Looking into our crystal ball.

Looking into our crystal ball.

Our issue is that we need to make sure we have enough money to support ourselves until we die. It is a big adjustment when employment stops, when we can no longer say we will work a little harder to make a little more. We now have to rely on what we have – the income from our investments and the money we saved. We don’t know how long we will live and what healthcare costs we will incur. I would love to give it all away but that doesn’t seem responsible. J agrees. We are learning new ways of understanding generosity, together and with kindness.

I have spent a good deal of time reflecting on kindness, how to be friendly, courteous, and generous; and this is what I now understand:

When kindness is a part of my spirit, from God, there are no random acts; kindness is evident in everything I do.

 

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Categories: Faith

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32 Comments »

  1. It’s so wonderful to grow old together. The learning, sharing, growing. I lost my husband way to soon and miss that we didn’t get to grow old together. You have really done some introspection to be able to write this wonderful post. Thank you. All good things come from God.

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    • So very true. And people see kindness in a smile or touch, things that transcend language barriers. A Kyrgyz woman and I exchanged the laughter of kindness as I was trying to purchase tomatoes from her and I didn’t know either Russian or Kyrgyz. I got my tomatoes and we both received warmed hearts and some laughter. Thank you for visiting and your comment.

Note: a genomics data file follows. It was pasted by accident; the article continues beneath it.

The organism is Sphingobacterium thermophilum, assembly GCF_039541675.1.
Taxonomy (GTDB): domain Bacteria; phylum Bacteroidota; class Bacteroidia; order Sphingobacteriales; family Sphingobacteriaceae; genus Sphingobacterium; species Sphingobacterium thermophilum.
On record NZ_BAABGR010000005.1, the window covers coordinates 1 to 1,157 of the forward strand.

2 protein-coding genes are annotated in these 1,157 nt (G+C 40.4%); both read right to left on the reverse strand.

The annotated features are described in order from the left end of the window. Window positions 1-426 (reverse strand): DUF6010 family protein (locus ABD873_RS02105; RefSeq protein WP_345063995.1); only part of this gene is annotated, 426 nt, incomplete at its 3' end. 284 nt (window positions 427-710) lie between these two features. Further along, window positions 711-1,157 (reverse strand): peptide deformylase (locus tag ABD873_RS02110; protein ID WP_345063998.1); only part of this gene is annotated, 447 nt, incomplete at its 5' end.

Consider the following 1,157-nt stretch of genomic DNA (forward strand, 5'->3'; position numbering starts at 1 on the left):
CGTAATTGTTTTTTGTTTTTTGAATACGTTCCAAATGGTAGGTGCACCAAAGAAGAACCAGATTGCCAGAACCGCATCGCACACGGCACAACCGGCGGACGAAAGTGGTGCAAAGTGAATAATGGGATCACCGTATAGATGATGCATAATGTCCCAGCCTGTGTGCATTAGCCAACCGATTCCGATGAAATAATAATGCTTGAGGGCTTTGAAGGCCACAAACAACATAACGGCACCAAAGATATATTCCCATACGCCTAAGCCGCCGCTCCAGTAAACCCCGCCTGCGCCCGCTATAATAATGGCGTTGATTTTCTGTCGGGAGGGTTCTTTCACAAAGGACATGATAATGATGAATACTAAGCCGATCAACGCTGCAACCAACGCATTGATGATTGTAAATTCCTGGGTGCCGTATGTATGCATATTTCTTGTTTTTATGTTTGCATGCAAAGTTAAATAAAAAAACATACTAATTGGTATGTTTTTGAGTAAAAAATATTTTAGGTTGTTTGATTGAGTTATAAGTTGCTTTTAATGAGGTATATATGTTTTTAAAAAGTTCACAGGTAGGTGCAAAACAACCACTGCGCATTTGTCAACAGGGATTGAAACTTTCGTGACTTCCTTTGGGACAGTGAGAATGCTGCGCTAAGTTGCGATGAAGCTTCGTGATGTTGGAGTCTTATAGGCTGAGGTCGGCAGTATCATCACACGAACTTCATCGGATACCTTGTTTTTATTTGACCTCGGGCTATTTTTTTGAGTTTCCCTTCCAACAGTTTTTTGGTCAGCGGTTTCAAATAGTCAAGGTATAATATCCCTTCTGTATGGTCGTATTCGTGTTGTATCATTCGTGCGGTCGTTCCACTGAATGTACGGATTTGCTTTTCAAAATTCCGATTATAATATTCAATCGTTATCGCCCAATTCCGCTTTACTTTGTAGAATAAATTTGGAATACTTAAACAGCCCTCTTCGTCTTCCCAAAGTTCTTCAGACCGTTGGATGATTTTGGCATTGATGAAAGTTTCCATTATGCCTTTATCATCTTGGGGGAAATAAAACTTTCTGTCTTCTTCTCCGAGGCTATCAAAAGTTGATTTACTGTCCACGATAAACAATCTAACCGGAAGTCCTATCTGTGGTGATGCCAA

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  2. What a lovely person you are Pat . Your posts like this never fail to hit the right note with me . I couldn’t even begin to be so eloquent as to be able to share such feelings like you do, but I’m sat here agreeing and thinking I see some similarities in us both .
    As some one has already said love him lots , and I for one have no doubt acts of kindness come naturally to you although you may think otherwise … well … we’re human after all … and all apt to have little ‘moments’ 😉

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    • Thank you so much. I am so happy that I discovered my talent for writing because it is giving my life meaning in retirement. You have made me very happy with your affirming comment. 🙂